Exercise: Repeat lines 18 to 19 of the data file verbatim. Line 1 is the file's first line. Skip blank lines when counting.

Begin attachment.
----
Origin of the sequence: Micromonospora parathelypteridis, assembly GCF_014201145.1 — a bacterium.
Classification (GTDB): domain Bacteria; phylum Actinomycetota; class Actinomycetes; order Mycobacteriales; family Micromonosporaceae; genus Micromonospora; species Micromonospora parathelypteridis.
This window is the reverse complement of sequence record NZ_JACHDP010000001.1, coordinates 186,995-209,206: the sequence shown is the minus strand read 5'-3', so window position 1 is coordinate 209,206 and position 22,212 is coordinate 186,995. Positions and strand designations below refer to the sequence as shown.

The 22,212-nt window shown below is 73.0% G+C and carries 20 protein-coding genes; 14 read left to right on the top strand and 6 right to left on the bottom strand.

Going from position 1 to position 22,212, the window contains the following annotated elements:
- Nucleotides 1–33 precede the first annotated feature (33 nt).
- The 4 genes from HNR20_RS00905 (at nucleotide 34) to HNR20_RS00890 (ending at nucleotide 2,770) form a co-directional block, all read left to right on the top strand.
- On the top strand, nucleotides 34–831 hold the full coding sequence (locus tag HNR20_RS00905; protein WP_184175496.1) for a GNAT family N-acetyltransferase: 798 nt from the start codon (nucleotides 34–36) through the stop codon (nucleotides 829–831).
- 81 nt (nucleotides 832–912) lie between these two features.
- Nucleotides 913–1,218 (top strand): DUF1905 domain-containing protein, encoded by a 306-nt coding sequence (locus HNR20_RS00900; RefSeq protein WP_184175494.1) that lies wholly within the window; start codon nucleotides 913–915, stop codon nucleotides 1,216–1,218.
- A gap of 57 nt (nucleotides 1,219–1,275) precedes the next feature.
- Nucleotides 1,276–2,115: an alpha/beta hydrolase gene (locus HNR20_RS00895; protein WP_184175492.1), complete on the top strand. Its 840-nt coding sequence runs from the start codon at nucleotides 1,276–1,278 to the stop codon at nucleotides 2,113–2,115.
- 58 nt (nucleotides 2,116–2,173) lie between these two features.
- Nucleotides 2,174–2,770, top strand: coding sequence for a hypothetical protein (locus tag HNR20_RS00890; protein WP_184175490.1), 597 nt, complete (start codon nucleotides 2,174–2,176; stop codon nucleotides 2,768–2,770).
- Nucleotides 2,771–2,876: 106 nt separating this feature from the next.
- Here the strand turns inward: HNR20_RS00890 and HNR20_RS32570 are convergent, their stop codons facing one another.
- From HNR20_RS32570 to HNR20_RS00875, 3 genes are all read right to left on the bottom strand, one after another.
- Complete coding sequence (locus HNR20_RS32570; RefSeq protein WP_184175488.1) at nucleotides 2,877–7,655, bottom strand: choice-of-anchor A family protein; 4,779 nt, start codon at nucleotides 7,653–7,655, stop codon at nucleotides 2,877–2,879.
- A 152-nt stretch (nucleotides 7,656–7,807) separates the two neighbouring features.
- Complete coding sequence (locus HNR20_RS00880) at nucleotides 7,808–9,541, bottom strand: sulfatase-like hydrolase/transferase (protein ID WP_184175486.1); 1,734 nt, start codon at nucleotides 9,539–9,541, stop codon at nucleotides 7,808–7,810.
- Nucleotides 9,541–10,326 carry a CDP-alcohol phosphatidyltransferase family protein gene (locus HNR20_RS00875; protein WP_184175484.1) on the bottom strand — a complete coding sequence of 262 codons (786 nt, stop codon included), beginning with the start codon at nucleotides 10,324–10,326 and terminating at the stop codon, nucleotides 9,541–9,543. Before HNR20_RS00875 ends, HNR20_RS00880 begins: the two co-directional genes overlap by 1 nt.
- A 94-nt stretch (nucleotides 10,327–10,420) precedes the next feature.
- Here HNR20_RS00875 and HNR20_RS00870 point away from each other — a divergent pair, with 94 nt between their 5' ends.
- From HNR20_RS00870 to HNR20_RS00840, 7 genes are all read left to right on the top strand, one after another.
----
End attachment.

- Complete coding sequence (locus HNR20_RS32570; RefSeq protein WP_184175488.1) at nucleotides 2,877–7,655, bottom strand: choice-of-anchor A family protein; 4,779 nt, start codon at nucleotides 7,653–7,655, stop codon at nucleotides 2,877–2,879.
- A 152-nt stretch (nucleotides 7,656–7,807) separates the two neighbouring features.